While our genes do not change in the course of life, our lifestyle can directly influence their surroundings. Scientists speak here of the epigenome (Greek epi: over, outside of, around), which refers to everything that happens on or around the genes. Up to now there has not been much research on how the epigenome is altered as a result of being overweight. “This issue is particularly relevant because an estimated one and a half billion people throughout the world are overweight,” said first author Dr. Simone Wahl of the Research Unit Molecular Epidemiology (AME) at Helmholtz Zentrum München, “especially considering that being overweight can have adverse consequences and lead to diabetes and diseases of the cardiovascular and metabolic systems.”
World’s largest study on BMI and epigenetics
For this reason, the international research team led by Dr. Christian Gieger and Dr. Harald Grallert of the AME (as well as Jaspal Kooner and John Chambers of Imperial College London) examined possible correlations between body mass index (BMI) and epigenetic changes.* Using state-of-the-art technology, the team carried out the world’s largest study so far on the subject.
The scientists examined the blood samples of over 10,000 women and men from Europe. A large proportion of these were inhabitants of London of Indian ancestry, who according to the authors are at high risk for obesity and metabolic diseases. In a first step with 5,387 samples **, the research team identified 207 gene loci that were epigenetically altered dependent on the BMI. They then tested these candidate loci in blood samples of an additional 4,874 subjects and were able to confirm 187 of these***. Further studies and long-term observations also indicated that the changes were predominantly a consequence of being overweight – not the cause.
Significant changes also in the expression of inflammatory genes
“In particular, significant changes were found in the expression of genes responsible for lipid metabolism and substrate transport, but inflammation-related gene loci were also affected,” said group leader Harald Grallert. From the data, the team was also able to identify epigenetic markers that could predict the risk of type 2 diabetes.
“Our results allow new insights into which signaling pathways are influenced by obesity“, said Christian Gieger, head of the AME. „We hope that this will lead to new strategies for predicting and possibly preventing type 2 diabetes and other consequences of being overweight.” Next, within the framework of translational research in the German Center for Diabetes Research, the researchers want to investigate in detail how the epigenetic changes affect the expression of the underlying genes.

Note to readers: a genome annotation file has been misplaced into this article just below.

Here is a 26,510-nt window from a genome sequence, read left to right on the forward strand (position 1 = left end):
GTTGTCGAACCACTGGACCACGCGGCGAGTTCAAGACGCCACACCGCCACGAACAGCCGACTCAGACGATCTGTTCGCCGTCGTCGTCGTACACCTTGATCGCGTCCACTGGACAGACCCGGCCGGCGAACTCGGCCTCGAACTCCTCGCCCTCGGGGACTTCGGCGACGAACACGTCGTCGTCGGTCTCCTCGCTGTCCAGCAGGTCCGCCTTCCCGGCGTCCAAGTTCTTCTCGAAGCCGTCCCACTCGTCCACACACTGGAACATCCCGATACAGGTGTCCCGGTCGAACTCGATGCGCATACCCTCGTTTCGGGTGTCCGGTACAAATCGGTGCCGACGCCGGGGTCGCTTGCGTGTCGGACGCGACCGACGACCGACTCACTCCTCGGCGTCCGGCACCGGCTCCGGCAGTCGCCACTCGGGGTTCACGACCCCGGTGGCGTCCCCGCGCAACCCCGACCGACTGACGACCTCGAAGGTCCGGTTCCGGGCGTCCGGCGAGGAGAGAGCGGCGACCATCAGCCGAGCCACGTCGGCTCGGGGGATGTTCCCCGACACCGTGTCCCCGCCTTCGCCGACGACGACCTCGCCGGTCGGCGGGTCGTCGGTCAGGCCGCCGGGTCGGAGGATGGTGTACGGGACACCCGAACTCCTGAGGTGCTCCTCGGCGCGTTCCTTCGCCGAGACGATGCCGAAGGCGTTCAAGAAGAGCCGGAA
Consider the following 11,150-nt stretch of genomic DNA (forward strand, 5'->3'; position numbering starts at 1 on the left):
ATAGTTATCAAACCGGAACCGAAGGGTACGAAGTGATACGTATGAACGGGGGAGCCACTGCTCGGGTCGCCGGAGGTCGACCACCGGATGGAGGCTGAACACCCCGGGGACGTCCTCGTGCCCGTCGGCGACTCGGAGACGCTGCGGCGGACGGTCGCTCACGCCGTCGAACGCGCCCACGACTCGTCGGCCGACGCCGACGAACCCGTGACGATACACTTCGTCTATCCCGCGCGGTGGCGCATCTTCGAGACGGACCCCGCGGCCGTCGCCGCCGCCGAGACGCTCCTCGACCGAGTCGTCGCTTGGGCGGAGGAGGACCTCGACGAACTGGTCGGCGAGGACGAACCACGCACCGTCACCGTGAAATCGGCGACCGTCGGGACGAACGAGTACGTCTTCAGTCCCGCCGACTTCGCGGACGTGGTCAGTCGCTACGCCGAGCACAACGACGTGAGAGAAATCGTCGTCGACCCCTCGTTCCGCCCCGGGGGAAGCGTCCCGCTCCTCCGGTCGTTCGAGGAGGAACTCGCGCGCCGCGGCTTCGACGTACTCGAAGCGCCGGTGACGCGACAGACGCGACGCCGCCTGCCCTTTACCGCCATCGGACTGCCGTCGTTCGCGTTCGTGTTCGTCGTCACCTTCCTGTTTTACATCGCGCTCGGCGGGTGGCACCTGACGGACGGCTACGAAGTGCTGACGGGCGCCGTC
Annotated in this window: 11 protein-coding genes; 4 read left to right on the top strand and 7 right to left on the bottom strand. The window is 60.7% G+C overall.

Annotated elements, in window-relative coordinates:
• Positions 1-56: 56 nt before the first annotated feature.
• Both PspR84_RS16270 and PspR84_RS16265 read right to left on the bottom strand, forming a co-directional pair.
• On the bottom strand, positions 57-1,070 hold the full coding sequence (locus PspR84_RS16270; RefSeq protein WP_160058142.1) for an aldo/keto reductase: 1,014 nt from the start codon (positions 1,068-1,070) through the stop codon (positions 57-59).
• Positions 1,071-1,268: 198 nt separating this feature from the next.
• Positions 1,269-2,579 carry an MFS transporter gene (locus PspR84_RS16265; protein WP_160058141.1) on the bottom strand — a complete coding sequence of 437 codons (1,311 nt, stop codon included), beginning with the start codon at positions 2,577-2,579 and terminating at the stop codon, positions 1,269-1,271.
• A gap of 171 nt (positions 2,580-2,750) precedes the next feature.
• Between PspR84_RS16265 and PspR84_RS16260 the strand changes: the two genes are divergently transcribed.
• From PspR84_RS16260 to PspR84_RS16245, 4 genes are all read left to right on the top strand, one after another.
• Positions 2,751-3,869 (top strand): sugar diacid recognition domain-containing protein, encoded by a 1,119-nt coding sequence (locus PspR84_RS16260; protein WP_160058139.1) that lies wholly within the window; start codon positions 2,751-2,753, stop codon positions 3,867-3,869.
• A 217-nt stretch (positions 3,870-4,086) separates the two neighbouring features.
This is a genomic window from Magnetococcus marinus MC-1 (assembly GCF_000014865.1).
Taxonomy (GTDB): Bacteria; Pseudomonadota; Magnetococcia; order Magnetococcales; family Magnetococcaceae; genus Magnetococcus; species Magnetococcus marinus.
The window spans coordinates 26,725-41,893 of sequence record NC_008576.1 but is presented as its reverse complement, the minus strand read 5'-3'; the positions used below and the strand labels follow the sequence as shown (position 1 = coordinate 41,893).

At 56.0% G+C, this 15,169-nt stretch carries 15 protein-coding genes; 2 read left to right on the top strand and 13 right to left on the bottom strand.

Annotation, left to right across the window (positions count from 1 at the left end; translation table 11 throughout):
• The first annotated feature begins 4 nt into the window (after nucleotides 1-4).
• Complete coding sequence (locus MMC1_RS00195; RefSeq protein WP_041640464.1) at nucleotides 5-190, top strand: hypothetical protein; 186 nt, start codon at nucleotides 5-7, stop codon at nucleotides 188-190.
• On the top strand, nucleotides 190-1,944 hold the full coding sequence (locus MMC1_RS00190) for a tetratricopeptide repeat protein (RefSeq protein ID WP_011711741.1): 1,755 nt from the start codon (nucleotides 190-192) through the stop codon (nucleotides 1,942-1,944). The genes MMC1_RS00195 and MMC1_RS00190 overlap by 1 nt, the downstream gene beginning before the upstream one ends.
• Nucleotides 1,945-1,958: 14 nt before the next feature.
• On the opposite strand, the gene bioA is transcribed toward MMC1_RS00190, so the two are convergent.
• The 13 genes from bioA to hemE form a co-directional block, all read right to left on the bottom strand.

* Specifically, the team investigated the methylation patterns, i.e. the presence or absence of methyl groups on the DNA. By means of high-throughput measurements, these methylation patterns can now be investigated relatively quickly and on a large scale.
** Among others from the Augsburg KORA study, the London LOLIPOP study and a part of the EPICOR study population from Italy
*** Some of these have also been confirmed in adipose tissue, indicating that changes in gene regulation in disease-relevant tissues are also visible in the blood.
Helmholtz Zentrum München has extensive expertise in the field of genetic and epigenetic causal research on metabolic diseases: As recently as July 2016, the researchers were involved in the world’s largest genetic study on type 2 diabetes, which was likewise published in the renowned journal Nature. Link to press release:
Furthermore, already in March 2016 scientists of Helmholtz München showed that diet-induced obesity and diabetes can be passed on epigenetically to the offspring via both oocytes and sperm. Link to related press release:
Wahl, S. et al. (2016): Epigenome-wide association study of body mass index, and the adverse outcomes of adiposity. Nature, doi:10.1038/nature20784
The Helmholtz Zentrum München, the German Research Center for Environmental Health, pursues the goal of developing personalized medical approaches for the prevention and therapy of major common diseases such as diabetes and lung diseases. To achieve this, it investigates the interaction of genetics, environmental factors and lifestyle. The Helmholtz Zentrum München is headquartered in Neuherberg in the north of Munich and has about 2,300 staff members. It is a member of the Helmholtz Association, a community of 18 scientific-technical and medical-biological research centers with a total of about 37,000 staff members.